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The Three Components of Self Compassion 1. Self-Kindness vs. Self-Criticism (Sf Bay Times, February 7, 2019)

Can we intentionally learn to be less self-critical and more self-compassionate? Based on her pioneering research, psychologist Kristin Neff has concluded that we can, She has identified three basic components of self-compassion: Self kindness vs. self-criticism, common humanity vs. isolation, and mindfulness vs. over-identification, and has developed practices for teaching and learning each of them….

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Letting Go in 2019 (SF Bay Times, December 20, 2018)

The tradition of making New Year’s resolutions is ancient: it can be traced all the way back to the Babylonians. I think it has survived because it can be a very helpful practice. It seems to work best when the resolutions involve concrete and measurable goals (such as “lose a pound per week,” rather than…

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Still We Rise (SF Bay Times, October 18, 2018)

In the days following the Kavanaugh confirmation hearings, I talked with women and gay men who had been re-traumatized by the whole spectacle. I heard stories of rape, beatings, threats, and bullying, almost always at the hands of young men. Some said that they had never told their stories before, and almost all said that…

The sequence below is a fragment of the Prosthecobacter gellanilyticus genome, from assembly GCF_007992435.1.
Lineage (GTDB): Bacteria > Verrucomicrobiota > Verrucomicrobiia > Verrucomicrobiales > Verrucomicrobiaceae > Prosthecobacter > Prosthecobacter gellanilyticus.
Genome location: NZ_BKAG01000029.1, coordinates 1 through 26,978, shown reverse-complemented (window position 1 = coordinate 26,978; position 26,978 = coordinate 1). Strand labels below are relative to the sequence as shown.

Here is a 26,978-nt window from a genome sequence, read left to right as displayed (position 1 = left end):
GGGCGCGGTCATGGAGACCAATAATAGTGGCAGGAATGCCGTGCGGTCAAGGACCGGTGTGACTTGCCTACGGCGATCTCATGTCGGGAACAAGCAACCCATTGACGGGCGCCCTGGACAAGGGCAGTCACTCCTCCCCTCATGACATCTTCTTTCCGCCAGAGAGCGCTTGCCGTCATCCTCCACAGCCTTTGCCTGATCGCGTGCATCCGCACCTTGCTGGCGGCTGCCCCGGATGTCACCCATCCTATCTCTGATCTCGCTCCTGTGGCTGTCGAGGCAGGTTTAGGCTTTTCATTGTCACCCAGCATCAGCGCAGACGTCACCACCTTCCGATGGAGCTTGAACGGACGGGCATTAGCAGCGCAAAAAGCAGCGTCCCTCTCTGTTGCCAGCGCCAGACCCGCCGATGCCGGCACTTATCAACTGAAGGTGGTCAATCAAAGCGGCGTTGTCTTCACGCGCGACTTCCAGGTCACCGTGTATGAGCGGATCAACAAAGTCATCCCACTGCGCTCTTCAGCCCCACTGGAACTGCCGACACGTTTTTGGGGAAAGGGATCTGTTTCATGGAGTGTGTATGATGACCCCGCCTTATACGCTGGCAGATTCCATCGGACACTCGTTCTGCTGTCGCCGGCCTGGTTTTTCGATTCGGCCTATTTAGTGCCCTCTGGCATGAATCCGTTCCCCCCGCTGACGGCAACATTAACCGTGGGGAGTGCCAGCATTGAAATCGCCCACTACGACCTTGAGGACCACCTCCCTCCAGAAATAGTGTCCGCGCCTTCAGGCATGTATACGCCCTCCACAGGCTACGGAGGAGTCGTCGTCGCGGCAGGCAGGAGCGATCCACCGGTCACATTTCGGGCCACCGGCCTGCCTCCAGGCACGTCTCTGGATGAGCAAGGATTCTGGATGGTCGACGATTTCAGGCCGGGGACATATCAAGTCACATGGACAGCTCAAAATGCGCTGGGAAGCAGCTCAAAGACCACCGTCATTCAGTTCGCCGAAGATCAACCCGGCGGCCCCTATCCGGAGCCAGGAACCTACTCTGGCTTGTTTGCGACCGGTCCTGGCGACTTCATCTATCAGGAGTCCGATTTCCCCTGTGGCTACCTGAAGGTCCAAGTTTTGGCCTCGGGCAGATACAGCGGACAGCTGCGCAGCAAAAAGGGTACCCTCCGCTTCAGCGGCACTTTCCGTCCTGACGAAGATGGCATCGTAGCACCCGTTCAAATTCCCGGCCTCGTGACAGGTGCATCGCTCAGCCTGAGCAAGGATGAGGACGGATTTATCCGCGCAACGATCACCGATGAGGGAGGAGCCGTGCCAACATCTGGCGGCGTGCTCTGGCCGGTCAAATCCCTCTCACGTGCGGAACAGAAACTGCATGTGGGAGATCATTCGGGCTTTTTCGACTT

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Pride in a Time of Fear (SF Bay Times, June 21, 2018)

This month my mind has been wandering back to memories of the San Francisco Pride celebrations of the late 1980s and early 1990s. That period in our history was such a radically different time. Then, as now, I worked as a psychotherapist near the Castro with a predominantly gay male clientele. During those years, half…

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What Really Causes Depression? (SF Bay Times May 3, 2018)

In the late 1980’s, when the Prozac family of anti-depressants became available, I saw the new drugs make dramatic changes in the lives of many people. Patients who had been lost for years in the black hole of deep depression suddenly found a new buoyancy and a re-awakened capacity for pleasure. They re-discovered hope and…

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Rehearsing and Rehashing (S.F. Bay Times April 5, 2018)

Recent findings in neuroscience suggest a pessimistic conclusion: that the way we’re wired makes it easier for us to be unhappy than happy. The complex human brain isn’t an organ for dispassionately investigating the world. It evolved as a tool for anticipating and overcoming dangers, for protecting us from pain, and for solving problems; so…

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